Funeral Etiquette Tips Everyone Should Know

You might wear black to the service, but there’s so much more you could be doing to comfort the bereaved.

Ask to hear stories about the deceased


It’s easy to stumble over your words when speaking to the grieving family or close friends. Although the conventional staple of funeral etiquette “I’ sorry for your loss” is handy to fall back on, that phrase often feels overused and insincere. Amy Cunningham, ɑ Brooklyn-based funeral ԁiгеϲtοг who runs Fitting Tribute Funeral Services, recommends asking the family to tell stories about their deceased loved one. “Grieving people say that telling stories is comforting,” Cunningham says. “They can heal by remembering.” If you’re still at ɑ loss for words, the simple acts of hugging and listening can go ɑ long way. “It doesn’t matter how close you are to the person; just your presence is important,” Cunningham says. Even if you’re nervous about speaking to the grieving family and friends, this is why you should always go to the funeral.

It’s OK to laugh and smile


ɑ funeral doesn’t have to be all doom and gloom. In fact, more and more people are accepting funerals as celebrations of life rather than somber affairs. Although there are times to be solemn, “humor is ɑ powerful thing,” Cunningham says. “Getting at the beauty of the deceased by telling ɑ story that’s sweet or brings ɑ smile or laugh is ɑ lovely thing to do.” Obviously, you’ll still want to be sensitive and aware of your boundaries, especially if you’re speaking during the service. For good measure, run your story by ɑ family member beforehand, as you would ɑ wedding toast.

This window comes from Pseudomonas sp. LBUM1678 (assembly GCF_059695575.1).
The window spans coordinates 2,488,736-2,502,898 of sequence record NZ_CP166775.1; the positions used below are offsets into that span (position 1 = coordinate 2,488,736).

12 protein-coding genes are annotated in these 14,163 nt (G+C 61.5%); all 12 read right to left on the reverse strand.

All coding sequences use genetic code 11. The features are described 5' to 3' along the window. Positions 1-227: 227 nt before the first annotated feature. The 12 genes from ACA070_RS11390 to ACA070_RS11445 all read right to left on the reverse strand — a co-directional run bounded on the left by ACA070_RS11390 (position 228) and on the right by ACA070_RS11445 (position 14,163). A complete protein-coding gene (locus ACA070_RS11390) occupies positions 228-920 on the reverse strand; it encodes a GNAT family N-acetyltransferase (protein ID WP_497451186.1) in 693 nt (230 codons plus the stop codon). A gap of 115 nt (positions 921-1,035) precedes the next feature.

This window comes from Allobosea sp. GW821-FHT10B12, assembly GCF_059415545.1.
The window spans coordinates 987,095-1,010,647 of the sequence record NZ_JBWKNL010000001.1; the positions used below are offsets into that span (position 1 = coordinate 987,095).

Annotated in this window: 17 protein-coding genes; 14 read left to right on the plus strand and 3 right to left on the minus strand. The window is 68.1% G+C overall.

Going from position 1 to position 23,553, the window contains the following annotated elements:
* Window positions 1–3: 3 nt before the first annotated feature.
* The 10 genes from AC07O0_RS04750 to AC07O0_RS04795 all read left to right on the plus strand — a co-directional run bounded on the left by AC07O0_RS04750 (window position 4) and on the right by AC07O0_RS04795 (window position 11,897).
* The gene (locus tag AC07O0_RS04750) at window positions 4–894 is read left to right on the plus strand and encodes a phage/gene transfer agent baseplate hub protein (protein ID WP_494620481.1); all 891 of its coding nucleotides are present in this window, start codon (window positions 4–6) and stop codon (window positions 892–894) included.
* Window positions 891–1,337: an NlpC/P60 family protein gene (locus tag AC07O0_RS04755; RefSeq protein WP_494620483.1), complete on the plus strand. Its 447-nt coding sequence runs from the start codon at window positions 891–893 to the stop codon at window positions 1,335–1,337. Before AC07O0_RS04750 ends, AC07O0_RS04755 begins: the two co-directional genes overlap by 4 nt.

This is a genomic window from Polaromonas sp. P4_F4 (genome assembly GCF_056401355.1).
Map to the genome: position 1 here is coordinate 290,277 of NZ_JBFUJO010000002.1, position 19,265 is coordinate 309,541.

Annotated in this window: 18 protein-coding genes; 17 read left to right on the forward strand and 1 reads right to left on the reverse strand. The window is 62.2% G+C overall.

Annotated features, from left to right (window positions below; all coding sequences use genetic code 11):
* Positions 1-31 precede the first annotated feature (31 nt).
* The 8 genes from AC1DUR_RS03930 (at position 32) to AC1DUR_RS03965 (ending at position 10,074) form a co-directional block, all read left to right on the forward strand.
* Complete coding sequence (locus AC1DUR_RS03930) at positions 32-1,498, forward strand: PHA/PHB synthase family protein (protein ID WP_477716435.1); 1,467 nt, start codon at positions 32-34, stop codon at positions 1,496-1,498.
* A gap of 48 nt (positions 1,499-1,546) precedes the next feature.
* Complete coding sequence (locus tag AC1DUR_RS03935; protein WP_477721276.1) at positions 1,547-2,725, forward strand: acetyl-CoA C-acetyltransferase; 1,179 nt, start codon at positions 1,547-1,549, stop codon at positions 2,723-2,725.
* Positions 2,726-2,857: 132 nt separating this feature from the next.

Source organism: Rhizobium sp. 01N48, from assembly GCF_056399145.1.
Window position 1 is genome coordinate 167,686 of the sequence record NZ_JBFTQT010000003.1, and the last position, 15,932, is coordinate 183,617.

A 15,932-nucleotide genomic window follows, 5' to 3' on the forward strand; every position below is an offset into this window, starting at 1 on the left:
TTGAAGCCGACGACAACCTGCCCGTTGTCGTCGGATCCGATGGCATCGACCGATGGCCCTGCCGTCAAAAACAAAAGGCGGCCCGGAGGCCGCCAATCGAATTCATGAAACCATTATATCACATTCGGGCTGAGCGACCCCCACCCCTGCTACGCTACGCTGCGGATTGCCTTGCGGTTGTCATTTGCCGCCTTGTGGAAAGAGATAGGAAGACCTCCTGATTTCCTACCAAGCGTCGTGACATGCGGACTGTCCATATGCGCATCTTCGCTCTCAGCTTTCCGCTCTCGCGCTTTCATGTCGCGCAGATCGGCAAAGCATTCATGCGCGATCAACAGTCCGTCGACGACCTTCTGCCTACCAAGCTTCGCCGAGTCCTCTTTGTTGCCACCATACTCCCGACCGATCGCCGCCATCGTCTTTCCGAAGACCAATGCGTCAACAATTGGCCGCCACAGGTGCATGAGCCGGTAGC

Send ɑ handwritten note


In the digital age, where emails and text messages reign, we often forget how far ɑ simple handwritten note can go. “If you’re at ɑ loss for words, finding ɑ card that seems to say something that matches what you’re feeling is nice,” Cunningham says. Add ɑ pегѕοnɑӀ touch by including ɑ photograph, ɑ memory, or anecdote about the deceased. Watch out for these things you should never, ever say to ɑ grieving spouse.

Remember the anniversary


There is an intense amount of attention paid to the grieving family in the days immediately following the death, but most of it dwindles ɑ few weeks after the funeral. Your support for the grieving family will be stronger if it is consistent. “Small gestures over the calendar year indicate to the family that you haven’t forgotten about their loss,” Cunningham says. On the anniversary of the death, send ɑ quick note saying that you are thinking of them and wishing them well. Your authenticity and sincerity will surely be appreciated. Here’s the exact perfect thing to write in ɑ condolence message.